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The Saratoga Falcon

The Saratoga Falcon

The Saratoga Falcon

The College Board: A trust that shouldn’t be busted

With testing season in full swing, upperclassmen are plagued by the stress and multitude of costs accompanying the AP and SAT tests. A single AP test? $87. An SAT test? $47. This is not to mention the numerous SAT II subject tests that add up to an outrageous total cost. The College Board, the company that administers all of these tests, has been the sole distributor since 1900, and many students have been complaining that the organization is an overbearing monopoly.

It is true that College Board is the middleman between high school students and college acceptance, but the unique advantages it provides to students greatly outweighs the steep prices set by the company.

The SAT’s importance lies in its standardized nature, which presents all college-bound students with the same type of testing material in the same way. If many companies added their own versions of a college entrance exam, advantages and disadvantages would arise for every test, and students would be able to pick and choose the type of test that would be easiest for them. This would create an unfair playing field, as students would have the opportunity to find the easy way out of the testing.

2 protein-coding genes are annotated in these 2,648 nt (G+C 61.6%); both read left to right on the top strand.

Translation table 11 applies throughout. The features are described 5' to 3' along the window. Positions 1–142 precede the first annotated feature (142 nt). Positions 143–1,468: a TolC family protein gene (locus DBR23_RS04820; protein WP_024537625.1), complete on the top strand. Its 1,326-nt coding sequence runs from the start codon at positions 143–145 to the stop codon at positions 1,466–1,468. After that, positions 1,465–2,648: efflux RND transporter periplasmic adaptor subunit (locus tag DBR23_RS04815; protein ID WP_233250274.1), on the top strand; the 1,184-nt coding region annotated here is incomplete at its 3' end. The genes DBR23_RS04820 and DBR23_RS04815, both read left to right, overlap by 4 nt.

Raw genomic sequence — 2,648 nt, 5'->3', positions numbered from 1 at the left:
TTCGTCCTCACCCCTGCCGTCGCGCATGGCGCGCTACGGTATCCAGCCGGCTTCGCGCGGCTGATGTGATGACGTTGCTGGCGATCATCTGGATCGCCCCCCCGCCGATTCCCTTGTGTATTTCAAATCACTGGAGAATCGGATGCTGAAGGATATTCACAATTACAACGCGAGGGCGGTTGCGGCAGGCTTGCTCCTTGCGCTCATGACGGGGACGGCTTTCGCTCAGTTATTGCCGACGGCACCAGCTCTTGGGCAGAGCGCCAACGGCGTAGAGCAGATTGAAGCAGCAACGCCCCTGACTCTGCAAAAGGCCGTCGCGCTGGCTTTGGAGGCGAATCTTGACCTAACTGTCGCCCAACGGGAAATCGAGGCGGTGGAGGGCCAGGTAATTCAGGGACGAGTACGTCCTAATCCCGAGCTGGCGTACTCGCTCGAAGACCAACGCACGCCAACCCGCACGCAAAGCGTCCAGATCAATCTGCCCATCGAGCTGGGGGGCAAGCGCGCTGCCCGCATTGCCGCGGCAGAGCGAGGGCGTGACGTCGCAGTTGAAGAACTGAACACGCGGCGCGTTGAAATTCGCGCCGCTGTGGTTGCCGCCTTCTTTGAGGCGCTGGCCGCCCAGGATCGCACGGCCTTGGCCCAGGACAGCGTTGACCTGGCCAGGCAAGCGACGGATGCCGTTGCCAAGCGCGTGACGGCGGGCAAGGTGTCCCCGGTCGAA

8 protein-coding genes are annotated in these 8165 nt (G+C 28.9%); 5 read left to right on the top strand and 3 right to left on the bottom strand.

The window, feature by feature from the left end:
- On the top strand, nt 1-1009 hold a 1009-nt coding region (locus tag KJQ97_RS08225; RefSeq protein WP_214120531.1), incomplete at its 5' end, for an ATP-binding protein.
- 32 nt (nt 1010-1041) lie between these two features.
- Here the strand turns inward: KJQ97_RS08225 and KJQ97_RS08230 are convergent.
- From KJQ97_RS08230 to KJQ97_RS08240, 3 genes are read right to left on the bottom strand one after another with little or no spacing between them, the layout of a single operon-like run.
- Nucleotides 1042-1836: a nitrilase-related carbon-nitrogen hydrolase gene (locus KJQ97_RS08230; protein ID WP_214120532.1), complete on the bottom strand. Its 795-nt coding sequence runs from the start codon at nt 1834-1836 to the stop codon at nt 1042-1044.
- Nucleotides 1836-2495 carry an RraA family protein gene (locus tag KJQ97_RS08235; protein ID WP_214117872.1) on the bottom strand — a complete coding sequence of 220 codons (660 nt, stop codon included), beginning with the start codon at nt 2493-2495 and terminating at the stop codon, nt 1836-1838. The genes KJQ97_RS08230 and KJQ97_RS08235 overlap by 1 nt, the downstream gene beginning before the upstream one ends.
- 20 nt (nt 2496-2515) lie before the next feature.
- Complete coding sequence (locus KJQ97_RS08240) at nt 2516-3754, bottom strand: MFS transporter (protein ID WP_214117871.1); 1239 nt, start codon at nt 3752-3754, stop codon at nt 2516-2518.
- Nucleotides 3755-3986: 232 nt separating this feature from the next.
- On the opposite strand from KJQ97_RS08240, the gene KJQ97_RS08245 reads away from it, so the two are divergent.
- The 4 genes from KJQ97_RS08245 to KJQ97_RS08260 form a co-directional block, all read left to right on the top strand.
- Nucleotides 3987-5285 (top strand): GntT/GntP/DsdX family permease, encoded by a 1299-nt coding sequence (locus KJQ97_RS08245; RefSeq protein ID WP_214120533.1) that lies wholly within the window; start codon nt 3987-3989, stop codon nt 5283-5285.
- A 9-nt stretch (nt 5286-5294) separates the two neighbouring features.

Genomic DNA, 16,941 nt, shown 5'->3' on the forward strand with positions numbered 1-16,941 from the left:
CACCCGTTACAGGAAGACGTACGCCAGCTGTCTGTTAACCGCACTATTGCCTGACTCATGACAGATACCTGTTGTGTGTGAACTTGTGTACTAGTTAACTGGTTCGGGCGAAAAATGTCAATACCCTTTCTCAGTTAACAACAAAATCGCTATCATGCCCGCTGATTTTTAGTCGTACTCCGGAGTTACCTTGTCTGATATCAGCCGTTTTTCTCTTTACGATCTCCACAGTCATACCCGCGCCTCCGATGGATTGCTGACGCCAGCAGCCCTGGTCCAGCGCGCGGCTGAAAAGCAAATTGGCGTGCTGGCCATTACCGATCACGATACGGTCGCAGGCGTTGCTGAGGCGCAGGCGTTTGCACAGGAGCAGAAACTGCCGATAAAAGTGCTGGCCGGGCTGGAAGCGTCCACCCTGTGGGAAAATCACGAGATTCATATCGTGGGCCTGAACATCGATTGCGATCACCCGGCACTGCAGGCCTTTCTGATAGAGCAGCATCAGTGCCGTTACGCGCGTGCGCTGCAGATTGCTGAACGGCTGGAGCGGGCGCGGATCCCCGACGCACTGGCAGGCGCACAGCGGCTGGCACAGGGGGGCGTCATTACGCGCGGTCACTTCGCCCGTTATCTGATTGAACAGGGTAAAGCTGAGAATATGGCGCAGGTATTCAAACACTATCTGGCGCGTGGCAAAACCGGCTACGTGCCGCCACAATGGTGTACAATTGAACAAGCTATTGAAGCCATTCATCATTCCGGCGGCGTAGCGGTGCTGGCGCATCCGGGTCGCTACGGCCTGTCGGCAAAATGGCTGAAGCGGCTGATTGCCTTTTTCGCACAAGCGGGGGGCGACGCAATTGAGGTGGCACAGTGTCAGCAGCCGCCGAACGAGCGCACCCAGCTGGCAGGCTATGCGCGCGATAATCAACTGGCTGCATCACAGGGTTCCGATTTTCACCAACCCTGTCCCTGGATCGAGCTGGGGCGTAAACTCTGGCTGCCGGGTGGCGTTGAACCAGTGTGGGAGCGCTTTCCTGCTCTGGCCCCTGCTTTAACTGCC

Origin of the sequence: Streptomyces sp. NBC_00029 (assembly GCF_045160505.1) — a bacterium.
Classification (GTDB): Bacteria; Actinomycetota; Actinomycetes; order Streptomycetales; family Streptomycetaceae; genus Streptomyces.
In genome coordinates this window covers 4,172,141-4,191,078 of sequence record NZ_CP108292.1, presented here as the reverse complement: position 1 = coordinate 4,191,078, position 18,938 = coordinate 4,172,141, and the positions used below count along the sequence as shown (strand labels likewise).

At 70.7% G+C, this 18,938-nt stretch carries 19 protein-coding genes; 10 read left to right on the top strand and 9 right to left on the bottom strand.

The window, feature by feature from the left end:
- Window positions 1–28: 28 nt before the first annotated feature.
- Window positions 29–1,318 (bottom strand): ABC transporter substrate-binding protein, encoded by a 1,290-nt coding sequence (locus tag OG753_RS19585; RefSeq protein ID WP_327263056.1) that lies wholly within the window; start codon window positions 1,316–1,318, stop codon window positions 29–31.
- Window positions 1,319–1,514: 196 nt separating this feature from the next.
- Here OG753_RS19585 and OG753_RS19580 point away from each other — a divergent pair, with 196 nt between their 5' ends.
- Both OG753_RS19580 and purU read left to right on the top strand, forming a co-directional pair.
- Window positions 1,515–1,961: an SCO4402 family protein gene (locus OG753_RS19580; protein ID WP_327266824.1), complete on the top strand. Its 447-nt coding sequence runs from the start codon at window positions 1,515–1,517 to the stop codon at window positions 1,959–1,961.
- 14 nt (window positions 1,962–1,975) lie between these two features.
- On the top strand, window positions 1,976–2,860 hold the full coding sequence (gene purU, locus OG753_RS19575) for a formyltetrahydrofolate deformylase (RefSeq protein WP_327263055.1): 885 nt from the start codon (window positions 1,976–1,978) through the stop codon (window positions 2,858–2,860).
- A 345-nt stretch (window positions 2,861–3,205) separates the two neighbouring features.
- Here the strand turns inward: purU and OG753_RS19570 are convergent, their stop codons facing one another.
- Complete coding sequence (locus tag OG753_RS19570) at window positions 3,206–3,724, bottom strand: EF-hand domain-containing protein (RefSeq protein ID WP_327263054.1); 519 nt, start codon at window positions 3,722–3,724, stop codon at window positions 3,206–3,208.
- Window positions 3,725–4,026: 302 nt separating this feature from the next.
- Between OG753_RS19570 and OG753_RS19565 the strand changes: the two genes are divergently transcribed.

Having just the College Board distribute the SAT is not only beneficial to students but to colleges as well. The SAT is the only medium that colleges have to compare students on the same scale, since many students take part in eclectic extracurricular activities and receive near perfect grades.

To offer variations of this very stable tool would mean that colleges would resort to an even more subjective method of accepting students. The introduction of other standardized tests would substantially alter the admissions process for public universities such as the UCs, where numbers (GPA and test scores) are the most important factors taken into consideration.

On the other hand, many think that the College Board’s monopoly is prone to corruption, and that, like other monopolies, the company doesn’t have an incentive to improve policies because of the lack of competition. However, the College Board is not a public company.

Its absence in the stock market prevents it from running based on the pressures of the economy, and it therefore focuses only on academics. Also, while the tests that the company administers are expensive, the money doesn’t all go into the pockets of the board members, but a large portion of the profits circles back to schools too.

As for modifying the testing system, it is true that the competition is limited, but as students everywhere know, the SAT has an unidentified experimental section that does not factor into the students’ score, but which is used by the College Board in crafting future questions that test new concepts.

Furthermore, having more companies that administer college entrance tests is simply unnecessary. The market for these companies is limited only to upperclassmen who, once they have a satisfied score, will never venture to take the test again.

While the cost of testing may be high, and the College Board monopoly giving off negative connotations, students are nevertheless blowing the problems of the College Board out of proportion. Hatred of the SAT itself is most likely the cause of this, but on the bright side, there’s always the ACT.

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